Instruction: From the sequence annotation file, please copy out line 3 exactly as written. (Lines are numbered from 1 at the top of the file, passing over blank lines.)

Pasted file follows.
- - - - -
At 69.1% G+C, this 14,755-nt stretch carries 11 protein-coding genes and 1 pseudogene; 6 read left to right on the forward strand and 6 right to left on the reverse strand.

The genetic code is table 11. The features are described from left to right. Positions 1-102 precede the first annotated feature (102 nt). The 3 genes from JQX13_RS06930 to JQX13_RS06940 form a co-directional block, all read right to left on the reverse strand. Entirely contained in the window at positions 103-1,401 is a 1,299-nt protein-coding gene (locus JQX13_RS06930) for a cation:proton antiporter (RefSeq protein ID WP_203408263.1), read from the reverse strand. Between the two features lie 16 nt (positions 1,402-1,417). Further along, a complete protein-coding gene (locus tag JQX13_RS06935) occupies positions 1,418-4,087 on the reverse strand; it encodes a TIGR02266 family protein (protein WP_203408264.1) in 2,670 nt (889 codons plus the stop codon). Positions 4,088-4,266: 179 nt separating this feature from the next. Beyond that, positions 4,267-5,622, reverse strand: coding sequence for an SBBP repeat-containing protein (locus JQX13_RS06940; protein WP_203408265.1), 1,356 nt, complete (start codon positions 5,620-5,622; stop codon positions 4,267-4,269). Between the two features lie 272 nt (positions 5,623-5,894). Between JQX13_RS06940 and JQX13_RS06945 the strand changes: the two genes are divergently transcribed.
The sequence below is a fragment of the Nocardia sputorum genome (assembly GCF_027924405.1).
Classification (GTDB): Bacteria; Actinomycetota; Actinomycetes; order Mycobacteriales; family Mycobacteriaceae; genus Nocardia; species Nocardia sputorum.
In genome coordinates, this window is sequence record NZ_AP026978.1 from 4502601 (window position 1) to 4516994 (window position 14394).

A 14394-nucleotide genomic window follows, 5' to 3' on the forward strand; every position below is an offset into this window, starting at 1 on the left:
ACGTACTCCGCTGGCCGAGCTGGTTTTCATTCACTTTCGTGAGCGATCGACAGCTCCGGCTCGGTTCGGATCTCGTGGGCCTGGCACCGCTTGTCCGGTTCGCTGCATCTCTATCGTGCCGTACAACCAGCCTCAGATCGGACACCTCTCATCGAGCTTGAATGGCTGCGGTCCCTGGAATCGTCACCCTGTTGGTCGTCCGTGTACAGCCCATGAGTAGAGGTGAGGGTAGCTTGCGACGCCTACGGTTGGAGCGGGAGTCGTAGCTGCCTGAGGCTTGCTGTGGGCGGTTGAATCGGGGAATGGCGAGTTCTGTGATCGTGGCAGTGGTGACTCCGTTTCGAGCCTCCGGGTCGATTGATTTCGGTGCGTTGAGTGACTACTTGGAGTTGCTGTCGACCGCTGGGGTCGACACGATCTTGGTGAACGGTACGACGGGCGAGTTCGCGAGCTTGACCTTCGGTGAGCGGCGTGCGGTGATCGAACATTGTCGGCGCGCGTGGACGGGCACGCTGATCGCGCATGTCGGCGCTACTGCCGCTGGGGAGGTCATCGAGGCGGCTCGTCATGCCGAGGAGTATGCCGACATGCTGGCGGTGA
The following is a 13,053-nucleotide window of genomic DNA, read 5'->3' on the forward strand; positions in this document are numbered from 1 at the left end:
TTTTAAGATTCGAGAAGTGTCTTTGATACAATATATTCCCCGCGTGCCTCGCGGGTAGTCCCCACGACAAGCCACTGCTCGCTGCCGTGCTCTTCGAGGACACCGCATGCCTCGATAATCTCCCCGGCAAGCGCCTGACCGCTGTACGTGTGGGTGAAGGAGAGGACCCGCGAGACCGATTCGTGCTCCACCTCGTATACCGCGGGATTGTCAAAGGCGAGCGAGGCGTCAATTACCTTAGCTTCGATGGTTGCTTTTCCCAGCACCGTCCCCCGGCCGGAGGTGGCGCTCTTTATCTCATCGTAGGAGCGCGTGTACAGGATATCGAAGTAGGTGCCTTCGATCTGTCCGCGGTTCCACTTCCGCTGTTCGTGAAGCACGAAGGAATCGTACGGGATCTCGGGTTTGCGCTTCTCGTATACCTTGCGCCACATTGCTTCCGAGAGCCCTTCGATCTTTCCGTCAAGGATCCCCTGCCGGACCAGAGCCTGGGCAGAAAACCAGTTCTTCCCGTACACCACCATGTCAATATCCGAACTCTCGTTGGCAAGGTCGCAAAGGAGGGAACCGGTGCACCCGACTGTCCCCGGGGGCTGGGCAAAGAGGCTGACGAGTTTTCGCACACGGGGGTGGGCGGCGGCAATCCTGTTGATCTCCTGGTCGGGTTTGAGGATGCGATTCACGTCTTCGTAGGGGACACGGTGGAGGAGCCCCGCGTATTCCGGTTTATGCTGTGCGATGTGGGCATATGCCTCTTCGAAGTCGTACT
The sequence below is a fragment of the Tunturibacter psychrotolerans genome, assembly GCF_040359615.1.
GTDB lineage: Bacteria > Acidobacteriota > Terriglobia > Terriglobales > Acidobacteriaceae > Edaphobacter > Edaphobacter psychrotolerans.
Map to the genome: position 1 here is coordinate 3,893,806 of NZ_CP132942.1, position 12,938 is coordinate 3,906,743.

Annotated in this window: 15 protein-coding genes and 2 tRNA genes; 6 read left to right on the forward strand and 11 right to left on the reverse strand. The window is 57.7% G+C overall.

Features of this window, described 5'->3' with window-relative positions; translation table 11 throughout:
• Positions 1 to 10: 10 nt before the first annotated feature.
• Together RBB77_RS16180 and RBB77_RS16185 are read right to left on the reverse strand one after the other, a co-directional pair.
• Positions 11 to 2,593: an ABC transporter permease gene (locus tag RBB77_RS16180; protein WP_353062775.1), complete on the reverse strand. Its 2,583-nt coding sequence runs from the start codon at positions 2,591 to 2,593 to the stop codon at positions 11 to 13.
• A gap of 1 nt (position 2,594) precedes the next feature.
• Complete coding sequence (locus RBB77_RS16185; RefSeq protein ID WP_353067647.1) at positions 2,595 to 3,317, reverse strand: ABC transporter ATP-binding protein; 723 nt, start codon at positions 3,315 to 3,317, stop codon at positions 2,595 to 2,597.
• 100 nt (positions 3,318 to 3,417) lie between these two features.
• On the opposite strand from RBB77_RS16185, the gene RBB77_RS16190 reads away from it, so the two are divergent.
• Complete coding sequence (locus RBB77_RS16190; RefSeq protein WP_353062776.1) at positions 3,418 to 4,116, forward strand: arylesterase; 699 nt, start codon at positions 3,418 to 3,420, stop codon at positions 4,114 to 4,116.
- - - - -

The sequence below is a fragment of the Nocardia sputorum genome (assembly GCF_027924405.1).